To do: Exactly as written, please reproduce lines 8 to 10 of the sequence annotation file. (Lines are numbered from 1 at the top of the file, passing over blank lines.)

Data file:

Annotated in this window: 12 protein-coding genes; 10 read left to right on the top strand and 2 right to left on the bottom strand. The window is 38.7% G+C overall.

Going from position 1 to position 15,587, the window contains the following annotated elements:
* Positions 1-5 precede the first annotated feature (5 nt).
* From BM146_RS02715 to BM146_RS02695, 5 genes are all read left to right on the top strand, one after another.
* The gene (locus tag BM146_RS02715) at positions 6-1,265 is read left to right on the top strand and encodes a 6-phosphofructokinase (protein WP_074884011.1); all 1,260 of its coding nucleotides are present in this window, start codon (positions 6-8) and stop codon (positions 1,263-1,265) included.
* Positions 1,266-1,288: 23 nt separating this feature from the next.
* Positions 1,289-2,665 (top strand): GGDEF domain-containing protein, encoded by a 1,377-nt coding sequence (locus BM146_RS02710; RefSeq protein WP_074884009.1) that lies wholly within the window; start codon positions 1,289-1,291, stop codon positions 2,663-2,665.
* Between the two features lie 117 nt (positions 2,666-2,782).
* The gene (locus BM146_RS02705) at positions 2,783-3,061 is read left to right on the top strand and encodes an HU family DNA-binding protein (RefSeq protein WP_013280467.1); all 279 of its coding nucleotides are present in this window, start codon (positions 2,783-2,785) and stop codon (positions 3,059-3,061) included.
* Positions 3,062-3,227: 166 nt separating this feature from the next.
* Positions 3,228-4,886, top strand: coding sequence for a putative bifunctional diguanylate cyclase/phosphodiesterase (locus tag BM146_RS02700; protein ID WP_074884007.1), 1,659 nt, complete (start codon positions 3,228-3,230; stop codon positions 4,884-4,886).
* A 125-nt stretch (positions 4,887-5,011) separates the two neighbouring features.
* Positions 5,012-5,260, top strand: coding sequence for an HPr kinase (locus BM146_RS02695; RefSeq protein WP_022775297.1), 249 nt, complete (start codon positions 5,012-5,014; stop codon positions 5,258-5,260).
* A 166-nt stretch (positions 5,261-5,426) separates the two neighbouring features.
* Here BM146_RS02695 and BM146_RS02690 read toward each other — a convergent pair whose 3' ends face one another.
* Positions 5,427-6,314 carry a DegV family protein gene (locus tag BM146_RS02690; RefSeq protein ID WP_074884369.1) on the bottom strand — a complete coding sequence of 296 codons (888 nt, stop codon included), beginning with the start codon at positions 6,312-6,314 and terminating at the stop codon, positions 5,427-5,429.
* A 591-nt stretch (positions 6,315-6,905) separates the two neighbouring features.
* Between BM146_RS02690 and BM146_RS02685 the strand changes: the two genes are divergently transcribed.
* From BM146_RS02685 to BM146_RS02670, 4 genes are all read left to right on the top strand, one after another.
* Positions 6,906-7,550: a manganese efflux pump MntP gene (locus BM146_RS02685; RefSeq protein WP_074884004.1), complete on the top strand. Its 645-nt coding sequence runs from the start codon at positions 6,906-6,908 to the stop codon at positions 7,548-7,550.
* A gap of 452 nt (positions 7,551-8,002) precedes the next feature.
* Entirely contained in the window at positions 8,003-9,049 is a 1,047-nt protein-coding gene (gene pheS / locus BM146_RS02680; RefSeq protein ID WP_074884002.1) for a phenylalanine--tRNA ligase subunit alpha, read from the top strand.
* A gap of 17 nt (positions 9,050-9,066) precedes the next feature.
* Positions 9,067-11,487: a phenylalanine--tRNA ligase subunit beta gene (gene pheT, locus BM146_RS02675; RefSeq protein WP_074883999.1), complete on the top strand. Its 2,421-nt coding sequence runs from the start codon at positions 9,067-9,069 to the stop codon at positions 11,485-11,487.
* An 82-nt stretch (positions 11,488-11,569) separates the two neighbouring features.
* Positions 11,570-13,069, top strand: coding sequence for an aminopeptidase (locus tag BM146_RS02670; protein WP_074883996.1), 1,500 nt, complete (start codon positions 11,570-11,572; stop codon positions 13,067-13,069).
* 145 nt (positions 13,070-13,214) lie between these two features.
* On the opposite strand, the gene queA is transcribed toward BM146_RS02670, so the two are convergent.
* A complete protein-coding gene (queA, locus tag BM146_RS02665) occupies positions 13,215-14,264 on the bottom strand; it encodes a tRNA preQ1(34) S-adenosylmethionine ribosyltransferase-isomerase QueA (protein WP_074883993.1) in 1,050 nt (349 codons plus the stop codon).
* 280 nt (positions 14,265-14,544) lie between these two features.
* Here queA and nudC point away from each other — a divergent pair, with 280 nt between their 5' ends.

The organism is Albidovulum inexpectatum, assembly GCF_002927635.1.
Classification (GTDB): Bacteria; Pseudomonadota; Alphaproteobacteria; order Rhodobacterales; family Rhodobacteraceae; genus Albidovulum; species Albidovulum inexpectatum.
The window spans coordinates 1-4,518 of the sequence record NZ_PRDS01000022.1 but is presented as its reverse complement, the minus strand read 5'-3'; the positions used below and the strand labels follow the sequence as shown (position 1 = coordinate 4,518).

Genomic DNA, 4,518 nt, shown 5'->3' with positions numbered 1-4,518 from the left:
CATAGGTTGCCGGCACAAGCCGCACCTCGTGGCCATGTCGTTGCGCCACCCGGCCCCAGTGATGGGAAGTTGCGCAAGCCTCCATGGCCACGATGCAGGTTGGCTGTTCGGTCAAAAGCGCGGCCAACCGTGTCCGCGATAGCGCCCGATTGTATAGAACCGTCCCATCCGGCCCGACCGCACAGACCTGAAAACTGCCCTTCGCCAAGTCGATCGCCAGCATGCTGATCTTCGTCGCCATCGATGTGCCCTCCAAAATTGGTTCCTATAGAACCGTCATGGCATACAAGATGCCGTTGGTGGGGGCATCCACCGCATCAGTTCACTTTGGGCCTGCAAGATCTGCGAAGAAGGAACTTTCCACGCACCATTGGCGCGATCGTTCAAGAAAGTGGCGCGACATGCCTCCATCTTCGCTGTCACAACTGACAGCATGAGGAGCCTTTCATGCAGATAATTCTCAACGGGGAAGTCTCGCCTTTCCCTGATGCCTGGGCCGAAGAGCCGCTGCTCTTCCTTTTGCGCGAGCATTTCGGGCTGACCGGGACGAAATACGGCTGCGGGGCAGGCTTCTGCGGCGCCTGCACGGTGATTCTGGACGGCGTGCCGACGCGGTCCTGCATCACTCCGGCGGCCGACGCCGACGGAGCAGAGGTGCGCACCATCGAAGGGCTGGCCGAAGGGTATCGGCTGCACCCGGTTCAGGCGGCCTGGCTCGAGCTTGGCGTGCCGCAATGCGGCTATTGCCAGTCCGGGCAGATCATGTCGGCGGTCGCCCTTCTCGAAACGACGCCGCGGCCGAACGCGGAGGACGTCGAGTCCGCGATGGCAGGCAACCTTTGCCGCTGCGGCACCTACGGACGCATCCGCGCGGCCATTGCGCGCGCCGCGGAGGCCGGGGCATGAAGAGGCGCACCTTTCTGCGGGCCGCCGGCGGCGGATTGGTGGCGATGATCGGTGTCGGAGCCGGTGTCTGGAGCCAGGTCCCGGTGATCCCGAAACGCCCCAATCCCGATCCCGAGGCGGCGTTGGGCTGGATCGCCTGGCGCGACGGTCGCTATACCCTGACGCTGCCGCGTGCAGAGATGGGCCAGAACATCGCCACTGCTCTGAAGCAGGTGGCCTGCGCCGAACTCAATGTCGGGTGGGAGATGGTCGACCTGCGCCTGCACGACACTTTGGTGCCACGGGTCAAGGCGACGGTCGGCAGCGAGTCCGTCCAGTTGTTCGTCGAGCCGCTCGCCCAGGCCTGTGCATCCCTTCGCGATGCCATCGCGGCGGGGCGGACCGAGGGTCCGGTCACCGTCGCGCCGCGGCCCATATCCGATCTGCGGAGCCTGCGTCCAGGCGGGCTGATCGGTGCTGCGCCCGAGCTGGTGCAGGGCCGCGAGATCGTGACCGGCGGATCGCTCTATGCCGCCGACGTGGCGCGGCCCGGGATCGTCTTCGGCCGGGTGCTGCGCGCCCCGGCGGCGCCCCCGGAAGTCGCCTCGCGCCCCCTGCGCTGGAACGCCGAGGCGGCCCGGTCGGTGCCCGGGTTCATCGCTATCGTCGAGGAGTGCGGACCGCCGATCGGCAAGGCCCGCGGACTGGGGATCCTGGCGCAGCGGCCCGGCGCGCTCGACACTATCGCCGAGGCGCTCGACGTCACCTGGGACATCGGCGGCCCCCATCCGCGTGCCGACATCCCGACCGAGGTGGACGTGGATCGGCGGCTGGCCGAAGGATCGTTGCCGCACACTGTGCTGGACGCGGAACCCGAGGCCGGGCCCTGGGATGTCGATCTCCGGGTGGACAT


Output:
* Between the two features lie 117 nt (positions 2,666-2,782).
* The gene (locus BM146_RS02705) at positions 2,783-3,061 is read left to right on the top strand and encodes an HU family DNA-binding protein (RefSeq protein WP_013280467.1); all 279 of its coding nucleotides are present in this window, start codon (positions 2,783-2,785) and stop codon (positions 3,059-3,061) included.
* Positions 3,062-3,227: 166 nt separating this feature from the next.